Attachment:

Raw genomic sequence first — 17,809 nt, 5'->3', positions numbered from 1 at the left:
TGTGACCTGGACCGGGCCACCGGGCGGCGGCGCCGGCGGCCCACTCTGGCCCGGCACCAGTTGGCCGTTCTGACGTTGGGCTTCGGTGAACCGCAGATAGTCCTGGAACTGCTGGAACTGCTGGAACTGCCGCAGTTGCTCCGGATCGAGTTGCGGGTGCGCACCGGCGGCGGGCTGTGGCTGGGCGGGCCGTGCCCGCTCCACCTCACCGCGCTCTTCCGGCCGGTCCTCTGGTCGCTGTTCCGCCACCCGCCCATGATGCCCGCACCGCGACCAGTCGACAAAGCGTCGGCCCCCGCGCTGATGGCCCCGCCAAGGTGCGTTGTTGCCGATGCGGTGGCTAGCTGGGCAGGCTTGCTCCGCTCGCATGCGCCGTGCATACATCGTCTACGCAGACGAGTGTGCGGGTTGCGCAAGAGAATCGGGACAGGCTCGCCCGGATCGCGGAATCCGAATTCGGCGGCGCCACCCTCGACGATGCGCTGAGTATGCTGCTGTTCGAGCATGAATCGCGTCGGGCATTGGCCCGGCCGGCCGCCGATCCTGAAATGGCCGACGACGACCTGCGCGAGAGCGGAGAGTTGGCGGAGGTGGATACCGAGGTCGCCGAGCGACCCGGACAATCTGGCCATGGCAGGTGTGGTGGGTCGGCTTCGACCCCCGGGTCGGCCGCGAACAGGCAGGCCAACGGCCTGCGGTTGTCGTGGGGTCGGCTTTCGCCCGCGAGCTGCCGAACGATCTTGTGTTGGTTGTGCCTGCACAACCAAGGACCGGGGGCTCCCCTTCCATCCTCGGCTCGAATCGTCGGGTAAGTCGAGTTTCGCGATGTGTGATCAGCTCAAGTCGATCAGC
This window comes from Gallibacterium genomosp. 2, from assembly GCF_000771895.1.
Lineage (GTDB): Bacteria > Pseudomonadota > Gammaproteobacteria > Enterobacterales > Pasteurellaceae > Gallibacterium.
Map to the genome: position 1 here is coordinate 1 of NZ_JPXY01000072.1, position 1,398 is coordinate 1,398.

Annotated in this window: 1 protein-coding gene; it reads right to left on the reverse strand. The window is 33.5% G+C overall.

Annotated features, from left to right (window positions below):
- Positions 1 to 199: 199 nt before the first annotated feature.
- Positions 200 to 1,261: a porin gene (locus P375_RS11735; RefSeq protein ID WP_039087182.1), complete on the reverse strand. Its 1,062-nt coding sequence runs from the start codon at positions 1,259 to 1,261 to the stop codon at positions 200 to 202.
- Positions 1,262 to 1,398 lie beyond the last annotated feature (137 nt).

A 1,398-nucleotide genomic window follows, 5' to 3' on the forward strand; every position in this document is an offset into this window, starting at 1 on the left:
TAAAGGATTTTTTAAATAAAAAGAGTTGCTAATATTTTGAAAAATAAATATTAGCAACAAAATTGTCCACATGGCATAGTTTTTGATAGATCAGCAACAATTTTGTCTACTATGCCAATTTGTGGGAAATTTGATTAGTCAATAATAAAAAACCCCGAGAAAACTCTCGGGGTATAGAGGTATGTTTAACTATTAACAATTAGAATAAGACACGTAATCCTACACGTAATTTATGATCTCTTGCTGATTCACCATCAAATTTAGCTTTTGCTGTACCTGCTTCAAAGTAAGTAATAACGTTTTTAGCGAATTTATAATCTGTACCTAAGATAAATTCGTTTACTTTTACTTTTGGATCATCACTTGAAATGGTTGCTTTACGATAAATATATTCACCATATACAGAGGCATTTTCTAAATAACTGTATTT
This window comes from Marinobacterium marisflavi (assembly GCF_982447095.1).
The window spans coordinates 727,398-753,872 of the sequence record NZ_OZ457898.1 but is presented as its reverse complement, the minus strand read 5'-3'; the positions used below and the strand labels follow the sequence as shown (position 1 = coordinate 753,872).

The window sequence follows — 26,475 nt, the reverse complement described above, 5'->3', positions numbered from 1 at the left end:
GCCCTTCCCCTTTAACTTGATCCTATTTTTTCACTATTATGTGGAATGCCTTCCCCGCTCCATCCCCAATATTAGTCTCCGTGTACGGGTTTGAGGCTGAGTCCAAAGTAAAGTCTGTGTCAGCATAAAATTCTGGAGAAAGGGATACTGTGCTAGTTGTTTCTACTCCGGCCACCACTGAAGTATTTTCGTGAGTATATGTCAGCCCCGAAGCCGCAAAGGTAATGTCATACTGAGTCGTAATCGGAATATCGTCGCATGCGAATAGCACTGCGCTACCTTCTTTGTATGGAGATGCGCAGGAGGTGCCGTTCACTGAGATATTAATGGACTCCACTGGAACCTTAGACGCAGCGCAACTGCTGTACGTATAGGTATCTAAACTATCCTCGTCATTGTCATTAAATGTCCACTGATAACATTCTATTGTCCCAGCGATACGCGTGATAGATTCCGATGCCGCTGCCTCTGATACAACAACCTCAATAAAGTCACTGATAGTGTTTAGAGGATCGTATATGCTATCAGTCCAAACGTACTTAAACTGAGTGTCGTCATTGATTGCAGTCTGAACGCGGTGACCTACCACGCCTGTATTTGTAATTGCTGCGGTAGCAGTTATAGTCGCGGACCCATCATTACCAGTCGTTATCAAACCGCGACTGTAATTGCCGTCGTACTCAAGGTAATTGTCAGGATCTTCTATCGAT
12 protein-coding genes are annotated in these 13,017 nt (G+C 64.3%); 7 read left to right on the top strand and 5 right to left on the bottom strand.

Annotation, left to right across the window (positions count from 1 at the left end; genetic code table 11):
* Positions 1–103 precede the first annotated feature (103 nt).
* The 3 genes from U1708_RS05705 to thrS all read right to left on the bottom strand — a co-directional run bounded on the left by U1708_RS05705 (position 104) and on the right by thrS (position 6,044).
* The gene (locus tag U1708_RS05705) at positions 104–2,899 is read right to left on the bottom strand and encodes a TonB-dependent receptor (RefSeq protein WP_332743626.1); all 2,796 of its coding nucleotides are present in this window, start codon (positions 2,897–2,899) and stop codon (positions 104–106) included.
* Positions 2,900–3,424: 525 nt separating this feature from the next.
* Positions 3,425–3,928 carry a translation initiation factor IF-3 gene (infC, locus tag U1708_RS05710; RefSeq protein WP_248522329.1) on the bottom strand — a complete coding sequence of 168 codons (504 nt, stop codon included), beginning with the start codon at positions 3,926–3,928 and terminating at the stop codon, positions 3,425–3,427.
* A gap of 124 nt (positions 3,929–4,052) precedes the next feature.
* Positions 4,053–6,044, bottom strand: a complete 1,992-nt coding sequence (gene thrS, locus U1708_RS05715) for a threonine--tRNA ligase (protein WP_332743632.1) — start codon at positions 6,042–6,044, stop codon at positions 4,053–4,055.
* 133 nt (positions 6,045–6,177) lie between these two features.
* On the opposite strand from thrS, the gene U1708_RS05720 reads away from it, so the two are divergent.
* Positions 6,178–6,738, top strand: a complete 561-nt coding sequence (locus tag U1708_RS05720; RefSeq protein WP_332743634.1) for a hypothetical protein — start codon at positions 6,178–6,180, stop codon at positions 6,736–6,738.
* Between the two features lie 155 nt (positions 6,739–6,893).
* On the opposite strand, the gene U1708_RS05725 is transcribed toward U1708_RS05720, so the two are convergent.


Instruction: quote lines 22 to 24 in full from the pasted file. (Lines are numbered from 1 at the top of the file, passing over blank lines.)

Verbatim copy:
* Positions 2,900–3,424: 525 nt separating this feature from the next.
* Positions 3,425–3,928 carry a translation initiation factor IF-3 gene (infC, locus tag U1708_RS05710; RefSeq protein WP_248522329.1) on the bottom strand — a complete coding sequence of 168 codons (504 nt, stop codon included), beginning with the start codon at positions 3,926–3,928 and terminating at the stop codon, positions 3,425–3,427.
* A gap of 124 nt (positions 3,929–4,052) precedes the next feature.